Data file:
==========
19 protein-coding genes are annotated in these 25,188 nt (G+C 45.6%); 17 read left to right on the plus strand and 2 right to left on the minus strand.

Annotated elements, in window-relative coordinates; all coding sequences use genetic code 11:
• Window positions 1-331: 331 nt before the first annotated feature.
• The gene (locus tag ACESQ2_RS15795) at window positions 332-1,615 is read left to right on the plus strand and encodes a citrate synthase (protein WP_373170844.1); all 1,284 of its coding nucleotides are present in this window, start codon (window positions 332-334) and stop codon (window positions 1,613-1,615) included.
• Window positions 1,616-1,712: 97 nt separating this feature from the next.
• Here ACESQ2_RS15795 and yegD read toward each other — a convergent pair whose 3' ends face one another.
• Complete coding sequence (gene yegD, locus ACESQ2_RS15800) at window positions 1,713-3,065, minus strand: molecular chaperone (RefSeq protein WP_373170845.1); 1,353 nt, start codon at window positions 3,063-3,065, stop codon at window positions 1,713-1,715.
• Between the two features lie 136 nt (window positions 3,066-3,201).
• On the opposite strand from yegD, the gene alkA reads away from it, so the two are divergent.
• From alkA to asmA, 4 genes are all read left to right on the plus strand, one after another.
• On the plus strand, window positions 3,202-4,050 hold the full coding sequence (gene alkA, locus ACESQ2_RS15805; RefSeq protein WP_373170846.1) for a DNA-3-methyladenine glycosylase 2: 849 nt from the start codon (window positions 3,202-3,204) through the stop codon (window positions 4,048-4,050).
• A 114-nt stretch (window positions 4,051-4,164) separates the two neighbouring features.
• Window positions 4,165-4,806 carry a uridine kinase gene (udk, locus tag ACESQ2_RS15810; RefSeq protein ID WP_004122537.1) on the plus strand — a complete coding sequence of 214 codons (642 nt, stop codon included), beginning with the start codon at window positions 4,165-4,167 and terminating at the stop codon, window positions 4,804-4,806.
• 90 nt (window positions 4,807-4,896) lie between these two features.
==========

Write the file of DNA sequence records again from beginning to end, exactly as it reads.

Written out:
19 protein-coding genes are annotated in these 25,188 nt (G+C 45.6%); 17 read left to right on the plus strand and 2 right to left on the minus strand.

Annotated elements, in window-relative coordinates; all coding sequences use genetic code 11:
• Window positions 1-331: 331 nt before the first annotated feature.
• The gene (locus tag ACESQ2_RS15795) at window positions 332-1,615 is read left to right on the plus strand and encodes a citrate synthase (protein WP_373170844.1); all 1,284 of its coding nucleotides are present in this window, start codon (window positions 332-334) and stop codon (window positions 1,613-1,615) included.
• Window positions 1,616-1,712: 97 nt separating this feature from the next.
• Here ACESQ2_RS15795 and yegD read toward each other — a convergent pair whose 3' ends face one another.
• Complete coding sequence (gene yegD, locus ACESQ2_RS15800) at window positions 1,713-3,065, minus strand: molecular chaperone (RefSeq protein WP_373170845.1); 1,353 nt, start codon at window positions 3,063-3,065, stop codon at window positions 1,713-1,715.
• Between the two features lie 136 nt (window positions 3,066-3,201).
• On the opposite strand from yegD, the gene alkA reads away from it, so the two are divergent.
• From alkA to asmA, 4 genes are all read left to right on the plus strand, one after another.
• On the plus strand, window positions 3,202-4,050 hold the full coding sequence (gene alkA, locus ACESQ2_RS15805; RefSeq protein WP_373170846.1) for a DNA-3-methyladenine glycosylase 2: 849 nt from the start codon (window positions 3,202-3,204) through the stop codon (window positions 4,048-4,050).
• A 114-nt stretch (window positions 4,051-4,164) separates the two neighbouring features.
• Window positions 4,165-4,806 carry a uridine kinase gene (udk, locus tag ACESQ2_RS15810; RefSeq protein ID WP_004122537.1) on the plus strand — a complete coding sequence of 214 codons (642 nt, stop codon included), beginning with the start codon at window positions 4,165-4,167 and terminating at the stop codon, window positions 4,804-4,806.
• 90 nt (window positions 4,807-4,896) lie between these two features.